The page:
Marrying into the Navy? Here are five useful tips to make the transition smoother.
Tying the knot is no small venture. However, there is nothing quite like marrying into the military. It is often a new and foreign territory and it can be quite difficult to fig
ure out where to begin. Here, you’ll find a small list of troubleshooting tips to help you get started on your new journey. Ranging from what may seem obvious to the more intricate details of military spousal
benefits, this list will help you in your early days to settle in smoothly and efficiently into your new lifestyle.
1. Keep a copy of your marriage certificate!–This may seem obvious to some, but most people either do not think to keep it on hand, leave it with a relative or old family home, or simply misplace it. However, without an original copy of your marriage certificate, your spouse will not be able to complete the necessary paperwork to enable you to receive military benefits. Save yourself the hassle and keep this thing handy. But worry not, if you need a copy, you can acquire one from the same city or county clerk’s office where the wedding was. This is also true for you and any children’s original birth
certificates. You need these certificates to be registered in the Defense Enrollment Eligibility Reporting System (DEERS).You, your spouse, and
any children must be registered in DEERS to receive any benefits. You also need these certificate to obtain a military ID card and to be able to be on base to get benefits.
2. Establish whether a Power of Attorney is right for you– Simply put, a Power of Attorney allows someone, the agent, to act on behalf of the
principal. This can be narrowly tailored to be used for a very specific task or constructed broadly giving the spouse discretion on day to day choices. Now, in most cases, the Navy will require the service spouse to create a Power of Attorney before going on deployment. However, it may not be a bad idea to have one already prepared. As mentioned above, they can be constructed to be very broad and can be formed so that the power begins after the occurrence of certain events such as a military deployment. It is important to note that, according to 10 U.S.C. §1044b, all states recognize a Military
Power of Attorney so this can follow you to each location the Navy may send you and will not have to be redone after each move.
3. Learn Your Resources– There are a plethora of new resources for you to use as you adjust to your new world in the military life. With being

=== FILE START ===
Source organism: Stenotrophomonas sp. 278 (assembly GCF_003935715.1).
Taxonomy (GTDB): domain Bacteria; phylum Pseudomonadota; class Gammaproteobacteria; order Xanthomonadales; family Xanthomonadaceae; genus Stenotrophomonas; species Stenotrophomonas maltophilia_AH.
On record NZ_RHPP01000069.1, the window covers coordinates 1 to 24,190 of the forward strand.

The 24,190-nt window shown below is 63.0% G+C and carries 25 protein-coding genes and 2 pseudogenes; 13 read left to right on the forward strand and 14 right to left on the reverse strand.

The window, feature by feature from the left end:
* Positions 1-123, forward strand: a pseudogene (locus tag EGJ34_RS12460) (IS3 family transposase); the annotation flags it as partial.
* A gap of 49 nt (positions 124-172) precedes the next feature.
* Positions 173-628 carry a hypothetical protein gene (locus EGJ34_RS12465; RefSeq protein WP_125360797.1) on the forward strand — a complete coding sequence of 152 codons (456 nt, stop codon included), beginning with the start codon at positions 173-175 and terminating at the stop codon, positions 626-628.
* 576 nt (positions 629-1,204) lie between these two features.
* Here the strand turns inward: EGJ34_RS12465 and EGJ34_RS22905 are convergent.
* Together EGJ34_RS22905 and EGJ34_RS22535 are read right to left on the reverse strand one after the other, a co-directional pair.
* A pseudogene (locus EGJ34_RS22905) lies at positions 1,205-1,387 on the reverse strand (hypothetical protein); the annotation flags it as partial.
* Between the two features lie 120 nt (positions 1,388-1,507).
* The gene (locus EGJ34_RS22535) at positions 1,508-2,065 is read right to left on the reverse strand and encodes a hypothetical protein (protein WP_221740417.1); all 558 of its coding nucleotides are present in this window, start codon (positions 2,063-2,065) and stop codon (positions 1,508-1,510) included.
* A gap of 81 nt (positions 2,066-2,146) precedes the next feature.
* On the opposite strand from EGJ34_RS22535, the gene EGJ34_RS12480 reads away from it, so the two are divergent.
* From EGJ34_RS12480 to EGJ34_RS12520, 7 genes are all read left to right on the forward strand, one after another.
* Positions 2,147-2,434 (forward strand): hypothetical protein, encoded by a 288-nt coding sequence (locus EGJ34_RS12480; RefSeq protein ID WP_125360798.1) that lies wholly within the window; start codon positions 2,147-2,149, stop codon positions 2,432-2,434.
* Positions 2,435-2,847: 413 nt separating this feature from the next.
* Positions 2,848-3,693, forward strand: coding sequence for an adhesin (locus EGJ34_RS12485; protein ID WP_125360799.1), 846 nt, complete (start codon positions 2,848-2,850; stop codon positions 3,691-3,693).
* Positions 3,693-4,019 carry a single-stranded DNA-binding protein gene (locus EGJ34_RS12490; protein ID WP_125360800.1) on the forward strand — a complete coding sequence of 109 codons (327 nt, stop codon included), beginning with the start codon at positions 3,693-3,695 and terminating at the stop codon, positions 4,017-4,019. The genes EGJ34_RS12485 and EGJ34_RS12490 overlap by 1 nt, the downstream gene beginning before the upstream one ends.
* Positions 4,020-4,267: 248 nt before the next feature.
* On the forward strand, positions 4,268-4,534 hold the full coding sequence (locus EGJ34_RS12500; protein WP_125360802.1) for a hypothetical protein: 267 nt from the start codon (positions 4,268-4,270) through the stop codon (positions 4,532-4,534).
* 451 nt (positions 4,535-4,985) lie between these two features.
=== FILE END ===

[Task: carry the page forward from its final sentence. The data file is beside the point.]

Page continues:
a military spouse comes various benefits ranging from access to your local commissary all the way to many of the available family services. It may be quite daunting for you to try learn all of the community benefits you may have, let alone where to find them, but a great place to start is your base’s family services program. Here in Jacksonville, the Fleet and Family
Support Center website has plenty for you to look at. Early on the use of the base directory is quite helpful to navigate your new surroundings. You will also find child and youth resources such as youth activity or child development centers. Also, there are a multitude of support services that range from housing care to the NAS Jax Veterinary Treatment Facility. While the list of resources on the site is not exhaustive of everything available to you, it is surely a great place to start your search for many of your needs.
4.Basic Allowance for Housing (BAH)– When deciding on a home for your family, you may decide that living in the designated government provided housing is not ideal. Luckily, 370 SC §403 provides for a basic allowance for housing. This is commonly known as a BAH. Essentially, this government mandated allowance offsets the cost of housing when you choose to not live on a military installation. Oftentimes, you may want your child to stay in a certain school district, have a home closer to your workplace, or simply live in a certain area of town that you like and the BAH assists you
by giving your family financial flexibility. This allowance fluctuates depending on various factors such as the geographic location, pay grade, and whether
there are dependents residing in the home. The BAH rates of each geographical location are published in the Defense Travel Management Office page.
5. Military Spouse Preference Program– Many people might not know this, but the military frequently hires civilians for Department of Defense jobs. Knowing that it may be quite difficult to maintain a steady career as a military spouse, the Military Spouse Preference Program was created. This program gives preference to military spouses applying for certain positions within the Department of Defense. Now, there are a few eligibility requirements to this. According to MililtaryOneSource, to be eligible for this
preference, you must be (1) married to an active-duty service member
(2) move with your spouse to a new duty station (3) be married before your
spouse’s reporting date (4) apply for a position within commuting distance of your spouse’s new duty station and (5) rank among the best-qualified candidates for the position. You are eligible to apply for these federal jobs within 30 days before your spouse’s reporting date.
And there you have it! Now, it is important to note that many of these details were just touched upon. Many, such as the Military Spouse Preference Program or BAH have various caveats that must be carefully navigated. However, with some due diligence, this list should set you on the right path to eliminating various issues that commonly come up in the lives of Military Families.